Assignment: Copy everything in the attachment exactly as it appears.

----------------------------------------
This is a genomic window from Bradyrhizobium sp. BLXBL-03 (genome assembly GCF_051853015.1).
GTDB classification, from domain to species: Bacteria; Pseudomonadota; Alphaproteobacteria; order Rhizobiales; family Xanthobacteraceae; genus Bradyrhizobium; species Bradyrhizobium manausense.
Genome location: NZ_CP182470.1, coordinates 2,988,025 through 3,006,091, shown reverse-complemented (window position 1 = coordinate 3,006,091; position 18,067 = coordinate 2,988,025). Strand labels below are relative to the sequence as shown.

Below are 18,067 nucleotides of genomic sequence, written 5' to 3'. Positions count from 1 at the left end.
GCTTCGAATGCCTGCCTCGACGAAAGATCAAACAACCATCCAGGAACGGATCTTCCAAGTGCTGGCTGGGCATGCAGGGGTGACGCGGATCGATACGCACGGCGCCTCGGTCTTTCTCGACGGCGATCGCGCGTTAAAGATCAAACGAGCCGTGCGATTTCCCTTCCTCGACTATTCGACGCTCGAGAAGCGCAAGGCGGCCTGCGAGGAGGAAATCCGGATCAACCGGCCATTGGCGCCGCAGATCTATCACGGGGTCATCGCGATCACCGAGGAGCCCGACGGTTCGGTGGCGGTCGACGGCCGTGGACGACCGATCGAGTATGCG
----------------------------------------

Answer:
This is a genomic window from Bradyrhizobium sp. BLXBL-03 (genome assembly GCF_051853015.1).
GTDB classification, from domain to species: Bacteria; Pseudomonadota; Alphaproteobacteria; order Rhizobiales; family Xanthobacteraceae; genus Bradyrhizobium; species Bradyrhizobium manausense.
Genome location: NZ_CP182470.1, coordinates 2,988,025 through 3,006,091, shown reverse-complemented (window position 1 = coordinate 3,006,091; position 18,067 = coordinate 2,988,025). Strand labels below are relative to the sequence as shown.

Below are 18,067 nucleotides of genomic sequence, written 5' to 3'. Positions count from 1 at the left end.
GCTTCGAATGCCTGCCTCGACGAAAGATCAAACAACCATCCAGGAACGGATCTTCCAAGTGCTGGCTGGGCATGCAGGGGTGACGCGGATCGATACGCACGGCGCCTCGGTCTTTCTCGACGGCGATCGCGCGTTAAAGATCAAACGAGCCGTGCGATTTCCCTTCCTCGACTATTCGACGCTCGAGAAGCGCAAGGCGGCCTGCGAGGAGGAAATCCGGATCAACCGGCCATTGGCGCCGCAGATCTATCACGGGGTCATCGCGATCACCGAGGAGCCCGACGGTTCGGTGGCGGTCGACGGCCGTGGACGACCGATCGAGTATGCG